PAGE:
Over the past few months I’ve gotten increasingly interested in REST services. Maybe it’s the beautiful simplicity of the concept, or the fact that I can get obsessive about things like URL schemas and HTTP verb usage, but the technology has really gotten my attention. In addition to spending way too much time reading about the merits of POST v. PUT when uploading content, or when you should (or shouldn’t) put the version number of your API in the URL, I’ve also gotten into in authentication and authorization of requests.

Software security in general has always been a topic that interest me enough to want to read up and self-educate, but I’ll also admit to never being too interested in all the gory details. So while working on the REST API that I’ve been playing with at work, I was hoping to find something that would satisfy the following authentication/authorization requirements:

  • making sure the calling user is who they say they are
  • having some piece of data that uniquely identifies the calling user
  • supporting multiple authentication services (Live ID, Yahoo, Google, etc)

I couple of months ago I did some initial reading on OAuth which looked rather promising, but then when attending a session on OAuth at Web 2.0 in San Francisco, I go scared away from the technology when the speaker said something to the effect of “OAuth should be killed”, not a ringing endorsement from someone who was much more knowledgeable about the technology. I looked into Facebook Connect a little, then someone at work told me about Windows Azure Access Control Service (ACS). A quick read through some docs on the codeplex site and other sources on the web had me intrigued. Not being one to read lots of documentation (or instructions in general) I jumped into trying to integrate ACS into my REST API, which comprises of read/write operations for files and has some minimal user management capabilities too.

The results are promising.  Once I got my head wrapped around the various components and their levels of interaction (which are described in the sequence diagrams on the codeplex site), the integration with my service wasn’t too painful although I did find that the web examples were a little lacking, specifically around browser (HTML/Javascript) based clients interacting with a site or service that is using ACS for authentication + authorization.  After some experimenting, I got the whole thing work by doing the following (I may end up posting the code at some point if there’s interest, but hopefully a description is good enough for starters):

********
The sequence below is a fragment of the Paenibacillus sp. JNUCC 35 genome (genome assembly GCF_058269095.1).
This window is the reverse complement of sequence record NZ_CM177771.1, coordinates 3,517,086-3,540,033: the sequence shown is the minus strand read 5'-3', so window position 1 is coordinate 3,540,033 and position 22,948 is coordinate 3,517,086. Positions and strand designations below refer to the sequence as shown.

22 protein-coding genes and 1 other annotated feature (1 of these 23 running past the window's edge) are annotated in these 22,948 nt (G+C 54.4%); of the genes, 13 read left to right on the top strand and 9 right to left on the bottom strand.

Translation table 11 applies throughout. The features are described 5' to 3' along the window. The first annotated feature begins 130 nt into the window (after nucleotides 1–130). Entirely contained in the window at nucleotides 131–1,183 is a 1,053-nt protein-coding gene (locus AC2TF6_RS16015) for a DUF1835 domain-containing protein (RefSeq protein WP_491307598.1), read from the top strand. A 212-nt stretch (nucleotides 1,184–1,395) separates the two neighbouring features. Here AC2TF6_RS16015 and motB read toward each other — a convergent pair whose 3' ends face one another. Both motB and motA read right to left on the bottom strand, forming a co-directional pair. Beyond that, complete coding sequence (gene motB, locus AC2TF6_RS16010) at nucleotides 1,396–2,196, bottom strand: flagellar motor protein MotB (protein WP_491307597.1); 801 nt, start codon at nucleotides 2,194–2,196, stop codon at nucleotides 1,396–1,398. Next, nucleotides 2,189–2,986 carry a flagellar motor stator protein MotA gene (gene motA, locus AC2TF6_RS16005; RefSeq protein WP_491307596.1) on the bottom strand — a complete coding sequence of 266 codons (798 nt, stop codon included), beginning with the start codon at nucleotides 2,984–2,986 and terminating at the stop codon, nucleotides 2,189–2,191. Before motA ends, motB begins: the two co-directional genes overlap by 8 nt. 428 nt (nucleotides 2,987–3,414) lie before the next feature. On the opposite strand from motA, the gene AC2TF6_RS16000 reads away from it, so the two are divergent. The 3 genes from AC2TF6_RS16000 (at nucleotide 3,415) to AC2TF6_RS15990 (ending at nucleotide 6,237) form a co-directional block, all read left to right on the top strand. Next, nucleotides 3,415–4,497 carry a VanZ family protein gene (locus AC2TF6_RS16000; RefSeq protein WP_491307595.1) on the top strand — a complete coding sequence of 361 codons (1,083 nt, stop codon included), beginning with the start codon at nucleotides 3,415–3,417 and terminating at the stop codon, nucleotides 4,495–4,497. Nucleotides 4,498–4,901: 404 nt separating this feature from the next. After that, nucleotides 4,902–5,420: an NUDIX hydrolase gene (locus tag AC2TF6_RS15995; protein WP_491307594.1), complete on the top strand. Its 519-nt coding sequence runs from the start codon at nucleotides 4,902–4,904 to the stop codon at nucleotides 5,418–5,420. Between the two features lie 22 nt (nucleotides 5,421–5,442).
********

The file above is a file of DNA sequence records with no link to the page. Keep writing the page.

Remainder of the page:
• Creating a new Access Control Namespace (done via the Azure Management site)
  • Configuring the new Access Control Namespace for my service
    • Picking the identity providers that I wanted to use (Live ID, Yahoo and Google)
    • Adding my service as a Relying Party Application
    • Configuring my service’s Relying Party Application settings, which includes:
      • Setting the Realm and Return URL’s (I used the default.aspx page for both, this is where ACS will re-direct the browser to upon completion of authentication via the identity provider and authorization token minting via ACS).
      • Setting the Token format (I used SWT since it’s a little more web-friendly due to it being plain text and not XML)
      • Setting the Rule groups (this is where I tell ACS what I want it to add to the SWT token that comes back to my service upon successful authentication)
      • Setting the Token Signing Key (will need this in my application to enable it to decrypt the SWT token that ACS passes back upon successful authentication)
  • Adding a link from my site to an ACS hosted page that allows the user to select their preferred authentication provider and then re-directs the user to the providers login page.  The ACS management page generates this link in the Development -> Application Integration page, just copy/past the link into a page on your site and ACS does the rest.
  • Adding parts of the shared code (that’s in the  Management\ManagementService\Common directory of the downloadable sample code from codeplex)
    • Gets SWT token in the incoming request
    • Saves the SWT token in cookie to make it accessible to subsequent requests on my service
    • Checks for authorization status in the SWT token, a token contains valid authorization status if it has:
      • The same HMAC signature that was generated by ACS when it was encrypted (this is where my service code needs the Token Signing Key)
      • Non-expired data
      • The issuer is trusted (this is configured in my service code)
      • The audience is trusted (this is configured in my service code)

With all of this, I have a WCF REST service that leverages ACS as the authentication/authorization provider.  I have the code setup to allow un-authenticated reads but require authentication + authorization on writes.  I can let users use either of Live ID, Google or Yahoo for login support (to minimize the chances of needing to sign up for a new login account) and can get the user’s email address, which I use as a means of identifying users internally, from the SWT token that comes back, pretty cool stuff!

For this post,  I’m going to write about infrastructure and it’s value (both positive and negative) in the lifecycle of developing software.  My goals are to write this in a way that applies to virtually any project, large or small across a divers set of technologies, but ultimately I’ll be speaking from my most recent experiences which are with reasonably large scale (100s of developers) projects.